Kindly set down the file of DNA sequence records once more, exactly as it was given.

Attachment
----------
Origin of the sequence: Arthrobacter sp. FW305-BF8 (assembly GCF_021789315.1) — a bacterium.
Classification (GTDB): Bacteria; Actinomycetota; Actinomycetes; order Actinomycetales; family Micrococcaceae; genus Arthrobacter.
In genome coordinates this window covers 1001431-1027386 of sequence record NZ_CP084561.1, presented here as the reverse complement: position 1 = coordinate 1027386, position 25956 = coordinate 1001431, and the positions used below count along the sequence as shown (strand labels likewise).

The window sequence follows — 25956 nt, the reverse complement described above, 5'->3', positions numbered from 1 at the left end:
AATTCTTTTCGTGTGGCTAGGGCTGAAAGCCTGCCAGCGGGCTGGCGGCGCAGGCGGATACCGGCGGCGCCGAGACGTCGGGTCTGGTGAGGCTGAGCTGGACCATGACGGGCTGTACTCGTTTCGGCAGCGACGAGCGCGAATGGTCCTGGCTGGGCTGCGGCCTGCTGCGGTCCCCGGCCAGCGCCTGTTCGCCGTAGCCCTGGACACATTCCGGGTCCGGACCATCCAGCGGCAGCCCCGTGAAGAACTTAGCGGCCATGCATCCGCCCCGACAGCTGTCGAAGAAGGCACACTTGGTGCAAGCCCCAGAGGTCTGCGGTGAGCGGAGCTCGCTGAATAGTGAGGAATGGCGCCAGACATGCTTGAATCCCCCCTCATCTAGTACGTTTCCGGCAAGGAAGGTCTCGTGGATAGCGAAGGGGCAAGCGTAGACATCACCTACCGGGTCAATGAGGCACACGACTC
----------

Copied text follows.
Origin of the sequence: Arthrobacter sp. FW305-BF8 (assembly GCF_021789315.1) — a bacterium.
Classification (GTDB): Bacteria; Actinomycetota; Actinomycetes; order Actinomycetales; family Micrococcaceae; genus Arthrobacter.
In genome coordinates this window covers 1001431-1027386 of sequence record NZ_CP084561.1, presented here as the reverse complement: position 1 = coordinate 1027386, position 25956 = coordinate 1001431, and the positions used below count along the sequence as shown (strand labels likewise).

The window sequence follows — 25956 nt, the reverse complement described above, 5'->3', positions numbered from 1 at the left end:
AATTCTTTTCGTGTGGCTAGGGCTGAAAGCCTGCCAGCGGGCTGGCGGCGCAGGCGGATACCGGCGGCGCCGAGACGTCGGGTCTGGTGAGGCTGAGCTGGACCATGACGGGCTGTACTCGTTTCGGCAGCGACGAGCGCGAATGGTCCTGGCTGGGCTGCGGCCTGCTGCGGTCCCCGGCCAGCGCCTGTTCGCCGTAGCCCTGGACACATTCCGGGTCCGGACCATCCAGCGGCAGCCCCGTGAAGAACTTAGCGGCCATGCATCCGCCCCGACAGCTGTCGAAGAAGGCACACTTGGTGCAAGCCCCAGAGGTCTGCGGTGAGCGGAGCTCGCTGAATAGTGAGGAATGGCGCCAGACATGCTTGAATCCCCCCTCATCTAGTACGTTTCCGGCAAGGAAGGTCTCGTGGATAGCGAAGGGGCAAGCGTAGACATCACCTACCGGGTCAATGAGGCACACGACTC